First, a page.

Barriers to entry

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The Contracting Parties shall apply the rules set out in this paragraph in addition and without prejudice to their obligations under European Union law: (a) the budgetary position of the general government of a Contracting Party shall be balanced or in surplus; (b) the rule under point (a) shall be deemed to be respected if the annual structural balance of the general government is at its country-specific medium-term objective, as defined in the revised Stability and Growth Pact, with a lower limit of a structural deficit of 0,5 % of the gross domestic product at market prices. The Contracting Parties shall ensure rapid convergence towards their respective medium-term objective. The time-frame for such convergence will be proposed by the European Commission taking into consideration country-specific sustainability risks. Progress towards, and respect of, the medium-term objective shall be evaluated on the basis of an overall assessment with the structural balance as a reference, including an analysis of expenditure net of discretionary revenue measures, in line with the revised Stability and Growth Pact.[1]

The above text is a segment from the European Commission's Fiscal Compact Treaty that relates to national governments' ability to use revenue for investment in social projects such as the building of social housing, roads, rail, renewable energy, or any other initiative that would seek to use public funds for social infrastructure. Member states of the European Union are prevented from pursuing such projects if their overall debt to GDP ratio is above 60%.[2] What this means in real terms is that, despite the fact that financial resources exist at a national level to deal with critical issues such as housing shortages, states are prevented from doing so.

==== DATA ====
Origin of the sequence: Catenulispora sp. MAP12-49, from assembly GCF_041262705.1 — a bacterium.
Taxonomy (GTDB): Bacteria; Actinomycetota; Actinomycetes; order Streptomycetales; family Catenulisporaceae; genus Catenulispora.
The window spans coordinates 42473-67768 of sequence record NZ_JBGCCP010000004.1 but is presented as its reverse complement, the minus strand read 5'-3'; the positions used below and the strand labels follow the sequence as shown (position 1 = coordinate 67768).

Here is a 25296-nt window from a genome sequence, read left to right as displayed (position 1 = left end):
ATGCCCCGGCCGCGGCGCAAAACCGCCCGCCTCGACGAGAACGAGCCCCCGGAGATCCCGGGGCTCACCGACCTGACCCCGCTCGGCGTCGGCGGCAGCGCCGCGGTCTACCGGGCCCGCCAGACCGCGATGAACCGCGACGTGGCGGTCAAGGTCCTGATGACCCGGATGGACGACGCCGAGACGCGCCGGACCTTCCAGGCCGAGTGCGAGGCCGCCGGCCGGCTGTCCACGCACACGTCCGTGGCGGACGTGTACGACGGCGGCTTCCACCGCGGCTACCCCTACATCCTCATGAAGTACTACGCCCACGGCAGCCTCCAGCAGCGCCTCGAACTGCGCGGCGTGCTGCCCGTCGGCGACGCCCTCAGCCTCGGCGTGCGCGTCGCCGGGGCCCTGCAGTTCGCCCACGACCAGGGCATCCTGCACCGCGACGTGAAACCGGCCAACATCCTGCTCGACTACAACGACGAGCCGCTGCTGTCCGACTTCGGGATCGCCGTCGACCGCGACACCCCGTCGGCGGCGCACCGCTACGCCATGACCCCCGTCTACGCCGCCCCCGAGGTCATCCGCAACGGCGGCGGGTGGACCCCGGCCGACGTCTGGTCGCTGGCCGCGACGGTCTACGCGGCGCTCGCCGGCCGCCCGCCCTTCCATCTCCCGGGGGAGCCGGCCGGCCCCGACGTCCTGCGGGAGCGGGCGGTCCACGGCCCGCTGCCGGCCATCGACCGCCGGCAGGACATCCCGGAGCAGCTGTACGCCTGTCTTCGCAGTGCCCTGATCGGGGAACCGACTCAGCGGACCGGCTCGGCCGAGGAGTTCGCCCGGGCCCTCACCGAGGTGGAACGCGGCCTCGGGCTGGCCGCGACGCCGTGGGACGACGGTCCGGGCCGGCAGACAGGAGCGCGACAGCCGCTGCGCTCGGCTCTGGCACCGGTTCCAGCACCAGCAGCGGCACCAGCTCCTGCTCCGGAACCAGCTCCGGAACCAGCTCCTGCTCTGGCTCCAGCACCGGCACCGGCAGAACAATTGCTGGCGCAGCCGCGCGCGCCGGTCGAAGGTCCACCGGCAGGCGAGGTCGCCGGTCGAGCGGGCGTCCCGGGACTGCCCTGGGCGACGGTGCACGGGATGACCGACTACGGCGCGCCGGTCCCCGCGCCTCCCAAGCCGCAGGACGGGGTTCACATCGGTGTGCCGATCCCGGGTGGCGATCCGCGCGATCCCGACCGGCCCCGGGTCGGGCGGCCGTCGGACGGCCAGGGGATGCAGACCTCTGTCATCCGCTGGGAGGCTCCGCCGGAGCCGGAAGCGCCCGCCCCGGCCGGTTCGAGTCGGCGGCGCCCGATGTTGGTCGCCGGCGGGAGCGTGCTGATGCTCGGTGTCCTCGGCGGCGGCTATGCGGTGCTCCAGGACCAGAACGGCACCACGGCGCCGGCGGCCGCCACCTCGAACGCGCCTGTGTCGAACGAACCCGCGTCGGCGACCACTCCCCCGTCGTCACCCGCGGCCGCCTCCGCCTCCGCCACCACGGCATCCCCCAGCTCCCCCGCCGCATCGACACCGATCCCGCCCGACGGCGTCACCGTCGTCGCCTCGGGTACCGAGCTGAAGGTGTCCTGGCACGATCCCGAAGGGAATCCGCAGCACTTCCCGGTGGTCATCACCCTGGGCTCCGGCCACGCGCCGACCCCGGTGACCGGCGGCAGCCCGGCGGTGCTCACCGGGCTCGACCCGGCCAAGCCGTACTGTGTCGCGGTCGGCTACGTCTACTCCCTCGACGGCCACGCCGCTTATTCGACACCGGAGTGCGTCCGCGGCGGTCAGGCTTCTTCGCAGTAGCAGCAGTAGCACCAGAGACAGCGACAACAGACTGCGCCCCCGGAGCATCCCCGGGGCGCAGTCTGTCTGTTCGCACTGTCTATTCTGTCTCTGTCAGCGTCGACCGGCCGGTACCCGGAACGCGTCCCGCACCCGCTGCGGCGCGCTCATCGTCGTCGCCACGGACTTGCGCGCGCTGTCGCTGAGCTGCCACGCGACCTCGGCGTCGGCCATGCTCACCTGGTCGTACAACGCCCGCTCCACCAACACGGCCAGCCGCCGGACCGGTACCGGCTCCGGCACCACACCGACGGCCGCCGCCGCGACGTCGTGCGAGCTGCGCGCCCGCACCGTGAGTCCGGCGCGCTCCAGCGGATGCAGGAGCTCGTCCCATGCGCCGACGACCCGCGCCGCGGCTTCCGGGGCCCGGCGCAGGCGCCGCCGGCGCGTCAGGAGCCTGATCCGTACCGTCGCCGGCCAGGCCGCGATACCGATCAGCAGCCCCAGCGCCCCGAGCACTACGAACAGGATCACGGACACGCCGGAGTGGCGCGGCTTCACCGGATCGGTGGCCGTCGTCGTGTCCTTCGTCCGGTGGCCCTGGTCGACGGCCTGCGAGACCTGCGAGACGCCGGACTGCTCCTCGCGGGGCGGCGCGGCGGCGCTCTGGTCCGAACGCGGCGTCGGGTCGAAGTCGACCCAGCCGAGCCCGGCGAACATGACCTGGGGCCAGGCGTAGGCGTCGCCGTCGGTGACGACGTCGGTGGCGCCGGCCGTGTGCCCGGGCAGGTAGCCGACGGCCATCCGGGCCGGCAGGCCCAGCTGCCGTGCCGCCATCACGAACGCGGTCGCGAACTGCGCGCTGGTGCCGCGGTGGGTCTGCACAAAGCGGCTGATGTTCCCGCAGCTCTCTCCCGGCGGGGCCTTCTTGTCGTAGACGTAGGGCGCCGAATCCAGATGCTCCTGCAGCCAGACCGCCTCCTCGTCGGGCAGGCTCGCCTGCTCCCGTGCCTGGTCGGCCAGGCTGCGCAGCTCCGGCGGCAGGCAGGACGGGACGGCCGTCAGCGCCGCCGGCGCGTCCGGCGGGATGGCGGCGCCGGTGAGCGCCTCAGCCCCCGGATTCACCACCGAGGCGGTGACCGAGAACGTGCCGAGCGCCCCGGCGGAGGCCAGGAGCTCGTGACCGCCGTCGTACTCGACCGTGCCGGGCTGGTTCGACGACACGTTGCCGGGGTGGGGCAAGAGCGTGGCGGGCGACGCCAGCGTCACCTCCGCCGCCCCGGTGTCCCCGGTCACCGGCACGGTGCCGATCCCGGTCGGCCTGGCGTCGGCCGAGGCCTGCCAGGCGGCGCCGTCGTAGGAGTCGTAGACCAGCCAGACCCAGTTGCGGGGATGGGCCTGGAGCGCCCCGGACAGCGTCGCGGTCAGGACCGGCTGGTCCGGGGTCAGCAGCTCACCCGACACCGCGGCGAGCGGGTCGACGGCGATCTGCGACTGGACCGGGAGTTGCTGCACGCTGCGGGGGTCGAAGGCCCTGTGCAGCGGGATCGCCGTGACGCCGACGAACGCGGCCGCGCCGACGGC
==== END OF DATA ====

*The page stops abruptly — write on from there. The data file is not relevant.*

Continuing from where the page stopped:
The Foster Court Hotel in Galway city centre lies empty while people are forced to sleep rough on the street outside.

Chronic homelessness is on the rise in Ireland, as hotels and houses sit idle, boarded up, serving no immediate purpose. As of November 2016, 59 vacant properties exist in Galway City, yet approximately 64 families are in emergency accommodation, and rising.[3] The Irish state's hands seemingly tied by the EU, there is a distinct lack of political leadership to marry existing resources with needs in the face of EU imperatives toward austerity, and the majesty of the free market.

Boarded up social housing in Galway city.

In theories of competition in economics, a barrier to entry, is a cost that must be incurred by a new entrant into a market that incumbents don't have or haven't had to incur.[4] Ironically, the way that Ireland's economic system has been structured acts as a literal barrier to entry for people in need of housing accommodation.

Hostile Architecture

The emergence of "anti homeless spikes" has been one rather brutal physical manifestation of how urban planners have innovated in the redevelopment of public-private spaces to discourage people from using them in a way not intended by the owner. Sloped benches and window sills, or benches with armrests that prevent people from lying down are another example.


This is also known as hostile architecture or defensive architecture, a development that sets out to deal with symptoms rather than cures.[5] Another example is the emission of high pitched tones which are only audible to young people, which serves to discourage groups of youths from loitering in specific areas. Critics of such tactics argue that it uses architecture to enforce social divisions. It is becoming more and more common in many cities and urban centers as public space increasingly becomes privatised.


  1. "Stability and Growth Pact", The European Commission, retrieved November 2016.
  2. See: "Ireland Strategic Investment Fund", The National Treasury Management Agency, retrieved November 2016.
  3. "Housing and Homelessness Crisis in numbers", Simon Community, August 2016, retrieved November 2016.
  4. See: "Competition and Barriers to Entry", Policy Brief, Organisation for Economic Co-Operation and Development, January 2007, retrieved November 2016.
  5. "Hostile Architecture", Wikipedia, retrieved November 2016.